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Two-armed Chakrasamvara

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(186 x 257 mm)
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(186 x 257 mm)
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Two-armed Chakrasamvara :

This composition shows the five-deity mandala of two-armed Heruka Chakrasamvara in his 'innate' (sahaja) aspect as Sahaja Chakrasamvara, who is semi-wrathful, blue-black in colour, with one face, two arms, and three eyes. He stands in alidha posture upon a golden sun disc and a multicoloured lotus, with his left foot pressing upon the head of black Bhairava, and his right foot pressing upon the breasts of red Kalaratri. Bhairava, the 'terrible', and Kalaratri, the 'dark night', are the wrathful aspects of Shiva and Parvati. With his two arms crossed before his heart he embraces his red consort, Vajravarahi, whilst holding a vajra and a bell in his right and left hands. His long black hair is bound up into two topknots, which are adorned by a crescent moon, a variegated crossed-vajra, and a blazing wish-granting gem. He wears a five-skull crown, the six bone ornaments, a loosened tiger-skin loincloth, a garland of severed heads, and a patterned vajra-scarf that encircles his upper body before billowing around his lower body in the form of a green silk scarf. He bares his sharp teeth, his majestic body displays the 'nine dramatic sentiments', and a scrolling arc of blazing wisdom fire encircles his radiant red aura.

His consort Vajravarahi is red in colour, with one face, two arms, and three eyes. In the bliss of sexual union she presses her naked body against her lord, with her extended left leg pressing against his, and her right leg wrapped around his waist. She wears golden jewelry, the five bone ornaments, a five-skull crown, and a garland of fifty white skulls. With her left arm she embraces the neck of Chakrasamvara as she holds a skull-cup of blood behind his neck, while with her right hand she circles aloft a vajra-handled curved knife.

Surrounding Chakrasamvara are the four directional 'heart-dakinis' that form the retinue of his five-deity mandala, who would traditionally appear on the four cardinal petals of his two-dimensional mandala. Each of these four semi-wrathful 'essence' or heart-dakinis has two arms and three eyes, and stands in alidha posture upon a golden sun disc and lotus amidst an aura of wisdom fire. Their naked bodies are adorned with the five bone ornaments, a five-skull crown, and a garland of severed heads. They each hold a vajra-handled curved-knife in their right hands, a skull-cup of blood in their left hands, and a trident-topped khatvanga staff that is supported by their left arms. In the east (lower left) is blue-black Dakini. In the north (lower right) is green Lama. In the west (upper right) is red Khandarohi. And in the south (upper left) is yellow Rupini.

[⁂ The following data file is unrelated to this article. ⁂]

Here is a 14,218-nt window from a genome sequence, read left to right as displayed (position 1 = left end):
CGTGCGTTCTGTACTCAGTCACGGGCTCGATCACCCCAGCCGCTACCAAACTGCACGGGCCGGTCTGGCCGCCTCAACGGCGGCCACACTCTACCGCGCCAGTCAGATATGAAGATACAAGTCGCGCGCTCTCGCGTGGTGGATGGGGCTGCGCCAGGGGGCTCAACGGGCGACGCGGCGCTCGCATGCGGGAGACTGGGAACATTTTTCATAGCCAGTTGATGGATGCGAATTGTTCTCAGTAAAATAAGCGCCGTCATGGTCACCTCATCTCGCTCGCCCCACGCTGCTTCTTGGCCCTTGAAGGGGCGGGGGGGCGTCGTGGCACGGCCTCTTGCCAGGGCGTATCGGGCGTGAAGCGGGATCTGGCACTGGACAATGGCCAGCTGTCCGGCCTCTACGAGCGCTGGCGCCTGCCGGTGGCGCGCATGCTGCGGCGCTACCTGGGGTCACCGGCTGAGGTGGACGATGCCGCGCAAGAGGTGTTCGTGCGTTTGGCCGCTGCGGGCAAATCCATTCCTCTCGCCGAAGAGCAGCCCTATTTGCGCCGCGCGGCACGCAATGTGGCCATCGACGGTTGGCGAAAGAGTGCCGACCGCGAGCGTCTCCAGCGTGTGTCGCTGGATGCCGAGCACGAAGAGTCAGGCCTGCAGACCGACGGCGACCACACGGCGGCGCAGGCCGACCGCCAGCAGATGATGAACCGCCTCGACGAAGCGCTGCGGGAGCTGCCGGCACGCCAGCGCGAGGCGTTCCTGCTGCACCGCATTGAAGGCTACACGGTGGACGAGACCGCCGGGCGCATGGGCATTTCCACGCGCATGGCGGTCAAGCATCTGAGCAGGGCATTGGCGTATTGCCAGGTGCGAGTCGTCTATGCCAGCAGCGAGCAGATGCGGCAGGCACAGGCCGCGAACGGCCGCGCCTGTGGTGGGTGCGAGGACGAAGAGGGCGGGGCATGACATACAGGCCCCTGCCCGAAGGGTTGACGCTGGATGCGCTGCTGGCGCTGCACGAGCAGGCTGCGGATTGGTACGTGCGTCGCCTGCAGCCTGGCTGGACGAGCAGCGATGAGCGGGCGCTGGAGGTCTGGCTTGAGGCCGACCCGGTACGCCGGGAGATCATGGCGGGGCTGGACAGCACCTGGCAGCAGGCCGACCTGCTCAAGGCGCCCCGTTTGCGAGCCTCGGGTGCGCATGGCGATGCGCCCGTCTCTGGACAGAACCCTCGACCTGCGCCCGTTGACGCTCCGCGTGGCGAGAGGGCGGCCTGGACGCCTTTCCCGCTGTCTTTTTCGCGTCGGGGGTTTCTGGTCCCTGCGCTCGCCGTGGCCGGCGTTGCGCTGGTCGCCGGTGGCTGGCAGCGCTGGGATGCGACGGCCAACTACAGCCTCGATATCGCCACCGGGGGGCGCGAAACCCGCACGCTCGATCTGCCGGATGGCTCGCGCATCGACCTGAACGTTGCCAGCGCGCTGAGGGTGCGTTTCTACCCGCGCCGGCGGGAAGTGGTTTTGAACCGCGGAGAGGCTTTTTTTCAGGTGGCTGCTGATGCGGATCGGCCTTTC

Surrounding Chakrasamvara's lotus throne are four golden vases with white skull-cups on top of them, which would traditionally appear on the four inter-cardinal petals of his two-dimensional mandala. Each of these golden vases is adorned with a silk ribbon and rests upon a white moon disc and lotus. And the white skull-cups contain different nectar offerings for each of the four sense goddesses of sight, smell, taste and touch.

Seated amidst the clouds and rainbow light at the top centre is blue Akshobhya Buddha, the 'Lord of the vajra Family' to which Chakrasamvara belongs. And at the bottom centre is four-armed black Mahakala, who serves as the protector of this mandala in the Kagyu tradition. Mahakala is extremely wrathful, and sits upon a corpse seat, sun disc, lotus and vajra-rock formation amidst a blazing mass of fire. With his first two hands he holds a curved knife above a skull-cup full of blood, and with his second pair of hands he holds aloft an iron sword and a skull-topped trident.

At the bottom of the painting are three skulls: the left skull containing blue nectar or alcohol: the central skull containing the five sense organs, and the right skull containing swirling blood. Rows of stacked jewels appear in the upper landscape, with the 'eight auspicious substances' assembled behind the jewels on the left, and the 'seven insignia' of the chakravartin behind the jewels on the right.

© text by Robert Beer

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